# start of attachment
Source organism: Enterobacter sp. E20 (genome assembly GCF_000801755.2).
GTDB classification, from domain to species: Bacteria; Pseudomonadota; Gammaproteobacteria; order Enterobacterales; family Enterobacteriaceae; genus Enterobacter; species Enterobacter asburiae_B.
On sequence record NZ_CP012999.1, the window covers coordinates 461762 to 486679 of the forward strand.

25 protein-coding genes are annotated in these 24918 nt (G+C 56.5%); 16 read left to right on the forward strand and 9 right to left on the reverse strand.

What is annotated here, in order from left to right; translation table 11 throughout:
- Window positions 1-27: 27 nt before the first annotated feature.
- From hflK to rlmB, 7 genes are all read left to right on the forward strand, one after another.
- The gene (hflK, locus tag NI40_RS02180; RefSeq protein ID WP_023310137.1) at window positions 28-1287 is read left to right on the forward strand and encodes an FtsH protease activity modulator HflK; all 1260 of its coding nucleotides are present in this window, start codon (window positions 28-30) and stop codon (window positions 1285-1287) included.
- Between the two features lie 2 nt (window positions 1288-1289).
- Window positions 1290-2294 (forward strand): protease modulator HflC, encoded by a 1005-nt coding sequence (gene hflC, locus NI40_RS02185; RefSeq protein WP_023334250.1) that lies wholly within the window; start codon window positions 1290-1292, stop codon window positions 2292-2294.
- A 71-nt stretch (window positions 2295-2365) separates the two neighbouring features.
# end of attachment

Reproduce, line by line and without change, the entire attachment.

Source organism: Enterobacter sp. E20 (genome assembly GCF_000801755.2).
GTDB classification, from domain to species: Bacteria; Pseudomonadota; Gammaproteobacteria; order Enterobacterales; family Enterobacteriaceae; genus Enterobacter; species Enterobacter asburiae_B.
On sequence record NZ_CP012999.1, the window covers coordinates 461762 to 486679 of the forward strand.

25 protein-coding genes are annotated in these 24918 nt (G+C 56.5%); 16 read left to right on the forward strand and 9 right to left on the reverse strand.

What is annotated here, in order from left to right; translation table 11 throughout:
- Window positions 1-27: 27 nt before the first annotated feature.
- From hflK to rlmB, 7 genes are all read left to right on the forward strand, one after another.
- The gene (hflK, locus tag NI40_RS02180; RefSeq protein ID WP_023310137.1) at window positions 28-1287 is read left to right on the forward strand and encodes an FtsH protease activity modulator HflK; all 1260 of its coding nucleotides are present in this window, start codon (window positions 28-30) and stop codon (window positions 1285-1287) included.
- Between the two features lie 2 nt (window positions 1288-1289).
- Window positions 1290-2294 (forward strand): protease modulator HflC, encoded by a 1005-nt coding sequence (gene hflC, locus NI40_RS02185; RefSeq protein WP_023334250.1) that lies wholly within the window; start codon window positions 1290-1292, stop codon window positions 2292-2294.
- A 71-nt stretch (window positions 2295-2365) separates the two neighbouring features.